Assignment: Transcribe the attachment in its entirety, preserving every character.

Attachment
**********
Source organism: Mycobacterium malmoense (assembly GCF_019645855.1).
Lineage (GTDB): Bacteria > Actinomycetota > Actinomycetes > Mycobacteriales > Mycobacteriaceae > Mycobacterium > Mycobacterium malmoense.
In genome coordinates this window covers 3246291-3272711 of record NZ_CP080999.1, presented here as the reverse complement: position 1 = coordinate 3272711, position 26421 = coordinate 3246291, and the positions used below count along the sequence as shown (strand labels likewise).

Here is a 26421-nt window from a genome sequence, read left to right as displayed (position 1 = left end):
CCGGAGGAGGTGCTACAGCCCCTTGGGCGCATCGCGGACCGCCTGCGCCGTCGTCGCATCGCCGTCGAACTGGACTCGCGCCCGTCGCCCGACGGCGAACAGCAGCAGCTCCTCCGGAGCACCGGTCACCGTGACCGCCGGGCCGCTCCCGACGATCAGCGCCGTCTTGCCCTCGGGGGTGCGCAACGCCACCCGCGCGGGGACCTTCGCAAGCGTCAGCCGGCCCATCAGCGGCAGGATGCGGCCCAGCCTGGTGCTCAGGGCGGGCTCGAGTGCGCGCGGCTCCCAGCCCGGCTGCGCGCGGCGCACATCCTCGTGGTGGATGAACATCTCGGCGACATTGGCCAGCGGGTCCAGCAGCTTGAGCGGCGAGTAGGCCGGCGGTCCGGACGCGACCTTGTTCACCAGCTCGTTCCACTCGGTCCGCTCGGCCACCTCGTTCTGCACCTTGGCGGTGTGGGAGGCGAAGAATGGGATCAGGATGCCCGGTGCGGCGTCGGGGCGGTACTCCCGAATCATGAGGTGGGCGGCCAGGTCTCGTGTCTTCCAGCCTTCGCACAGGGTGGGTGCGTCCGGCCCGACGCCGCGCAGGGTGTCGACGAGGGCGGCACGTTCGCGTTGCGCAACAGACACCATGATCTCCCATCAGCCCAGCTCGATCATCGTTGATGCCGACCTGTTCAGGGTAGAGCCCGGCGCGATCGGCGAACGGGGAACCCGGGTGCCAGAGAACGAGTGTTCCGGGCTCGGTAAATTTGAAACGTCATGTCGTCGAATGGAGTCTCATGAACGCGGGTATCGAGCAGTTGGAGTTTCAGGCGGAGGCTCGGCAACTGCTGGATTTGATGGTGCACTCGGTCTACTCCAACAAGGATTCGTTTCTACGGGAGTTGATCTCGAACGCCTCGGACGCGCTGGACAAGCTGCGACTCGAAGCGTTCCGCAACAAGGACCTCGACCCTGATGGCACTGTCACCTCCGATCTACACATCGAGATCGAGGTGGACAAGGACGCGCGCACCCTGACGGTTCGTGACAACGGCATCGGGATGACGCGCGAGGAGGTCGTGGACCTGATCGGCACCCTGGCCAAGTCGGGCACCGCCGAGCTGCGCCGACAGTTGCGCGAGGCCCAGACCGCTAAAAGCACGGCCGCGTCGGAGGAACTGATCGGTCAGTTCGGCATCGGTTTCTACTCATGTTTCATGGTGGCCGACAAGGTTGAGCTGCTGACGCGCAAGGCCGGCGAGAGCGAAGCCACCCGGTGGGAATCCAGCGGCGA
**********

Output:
Source organism: Mycobacterium malmoense (assembly GCF_019645855.1).
Lineage (GTDB): Bacteria > Actinomycetota > Actinomycetes > Mycobacteriales > Mycobacteriaceae > Mycobacterium > Mycobacterium malmoense.
In genome coordinates this window covers 3246291-3272711 of record NZ_CP080999.1, presented here as the reverse complement: position 1 = coordinate 3272711, position 26421 = coordinate 3246291, and the positions used below count along the sequence as shown (strand labels likewise).

Here is a 26421-nt window from a genome sequence, read left to right as displayed (position 1 = left end):
CCGGAGGAGGTGCTACAGCCCCTTGGGCGCATCGCGGACCGCCTGCGCCGTCGTCGCATCGCCGTCGAACTGGACTCGCGCCCGTCGCCCGACGGCGAACAGCAGCAGCTCCTCCGGAGCACCGGTCACCGTGACCGCCGGGCCGCTCCCGACGATCAGCGCCGTCTTGCCCTCGGGGGTGCGCAACGCCACCCGCGCGGGGACCTTCGCAAGCGTCAGCCGGCCCATCAGCGGCAGGATGCGGCCCAGCCTGGTGCTCAGGGCGGGCTCGAGTGCGCGCGGCTCCCAGCCCGGCTGCGCGCGGCGCACATCCTCGTGGTGGATGAACATCTCGGCGACATTGGCCAGCGGGTCCAGCAGCTTGAGCGGCGAGTAGGCCGGCGGTCCGGACGCGACCTTGTTCACCAGCTCGTTCCACTCGGTCCGCTCGGCCACCTCGTTCTGCACCTTGGCGGTGTGGGAGGCGAAGAATGGGATCAGGATGCCCGGTGCGGCGTCGGGGCGGTACTCCCGAATCATGAGGTGGGCGGCCAGGTCTCGTGTCTTCCAGCCTTCGCACAGGGTGGGTGCGTCCGGCCCGACGCCGCGCAGGGTGTCGACGAGGGCGGCACGTTCGCGTTGCGCAACAGACACCATGATCTCCCATCAGCCCAGCTCGATCATCGTTGATGCCGACCTGTTCAGGGTAGAGCCCGGCGCGATCGGCGAACGGGGAACCCGGGTGCCAGAGAACGAGTGTTCCGGGCTCGGTAAATTTGAAACGTCATGTCGTCGAATGGAGTCTCATGAACGCGGGTATCGAGCAGTTGGAGTTTCAGGCGGAGGCTCGGCAACTGCTGGATTTGATGGTGCACTCGGTCTACTCCAACAAGGATTCGTTTCTACGGGAGTTGATCTCGAACGCCTCGGACGCGCTGGACAAGCTGCGACTCGAAGCGTTCCGCAACAAGGACCTCGACCCTGATGGCACTGTCACCTCCGATCTACACATCGAGATCGAGGTGGACAAGGACGCGCGCACCCTGACGGTTCGTGACAACGGCATCGGGATGACGCGCGAGGAGGTCGTGGACCTGATCGGCACCCTGGCCAAGTCGGGCACCGCCGAGCTGCGCCGACAGTTGCGCGAGGCCCAGACCGCTAAAAGCACGGCCGCGTCGGAGGAACTGATCGGTCAGTTCGGCATCGGTTTCTACTCATGTTTCATGGTGGCCGACAAGGTTGAGCTGCTGACGCGCAAGGCCGGCGAGAGCGAAGCCACCCGGTGGGAATCCAGCGGCGA